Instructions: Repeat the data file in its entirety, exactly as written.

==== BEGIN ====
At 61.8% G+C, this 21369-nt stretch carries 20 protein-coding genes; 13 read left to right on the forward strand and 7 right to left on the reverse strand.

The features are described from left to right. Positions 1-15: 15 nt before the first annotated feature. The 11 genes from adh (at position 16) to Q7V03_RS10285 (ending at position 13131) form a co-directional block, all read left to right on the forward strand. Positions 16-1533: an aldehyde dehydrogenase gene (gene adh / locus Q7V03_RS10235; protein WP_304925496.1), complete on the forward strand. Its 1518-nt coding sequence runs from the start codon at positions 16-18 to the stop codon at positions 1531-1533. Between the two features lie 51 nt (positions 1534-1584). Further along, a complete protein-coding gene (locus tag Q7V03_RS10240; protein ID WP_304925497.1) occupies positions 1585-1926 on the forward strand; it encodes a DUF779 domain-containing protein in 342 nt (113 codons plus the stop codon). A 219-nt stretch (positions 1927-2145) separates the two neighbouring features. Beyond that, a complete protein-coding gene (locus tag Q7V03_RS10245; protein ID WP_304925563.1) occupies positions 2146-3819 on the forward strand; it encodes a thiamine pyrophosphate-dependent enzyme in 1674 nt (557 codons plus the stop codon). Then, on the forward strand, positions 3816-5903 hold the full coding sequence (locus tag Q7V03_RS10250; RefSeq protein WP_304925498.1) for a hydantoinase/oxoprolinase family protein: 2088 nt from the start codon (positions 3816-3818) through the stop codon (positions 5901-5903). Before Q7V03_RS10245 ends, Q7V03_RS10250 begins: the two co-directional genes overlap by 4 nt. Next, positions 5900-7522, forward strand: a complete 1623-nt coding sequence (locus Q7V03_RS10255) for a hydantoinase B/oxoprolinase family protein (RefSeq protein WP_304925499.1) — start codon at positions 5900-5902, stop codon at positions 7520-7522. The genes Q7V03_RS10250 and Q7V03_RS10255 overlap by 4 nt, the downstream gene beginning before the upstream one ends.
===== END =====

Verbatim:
At 61.8% G+C, this 21369-nt stretch carries 20 protein-coding genes; 13 read left to right on the forward strand and 7 right to left on the reverse strand.

The features are described from left to right. Positions 1-15: 15 nt before the first annotated feature. The 11 genes from adh (at position 16) to Q7V03_RS10285 (ending at position 13131) form a co-directional block, all read left to right on the forward strand. Positions 16-1533: an aldehyde dehydrogenase gene (gene adh / locus Q7V03_RS10235; protein WP_304925496.1), complete on the forward strand. Its 1518-nt coding sequence runs from the start codon at positions 16-18 to the stop codon at positions 1531-1533. Between the two features lie 51 nt (positions 1534-1584). Further along, a complete protein-coding gene (locus tag Q7V03_RS10240; protein ID WP_304925497.1) occupies positions 1585-1926 on the forward strand; it encodes a DUF779 domain-containing protein in 342 nt (113 codons plus the stop codon). A 219-nt stretch (positions 1927-2145) separates the two neighbouring features. Beyond that, a complete protein-coding gene (locus tag Q7V03_RS10245; protein ID WP_304925563.1) occupies positions 2146-3819 on the forward strand; it encodes a thiamine pyrophosphate-dependent enzyme in 1674 nt (557 codons plus the stop codon). Then, on the forward strand, positions 3816-5903 hold the full coding sequence (locus tag Q7V03_RS10250; RefSeq protein WP_304925498.1) for a hydantoinase/oxoprolinase family protein: 2088 nt from the start codon (positions 3816-3818) through the stop codon (positions 5901-5903). Before Q7V03_RS10245 ends, Q7V03_RS10250 begins: the two co-directional genes overlap by 4 nt. Next, positions 5900-7522, forward strand: a complete 1623-nt coding sequence (locus Q7V03_RS10255) for a hydantoinase B/oxoprolinase family protein (RefSeq protein WP_304925499.1) — start codon at positions 5900-5902, stop codon at positions 7520-7522. The genes Q7V03_RS10250 and Q7V03_RS10255 overlap by 4 nt, the downstream gene beginning before the upstream one ends.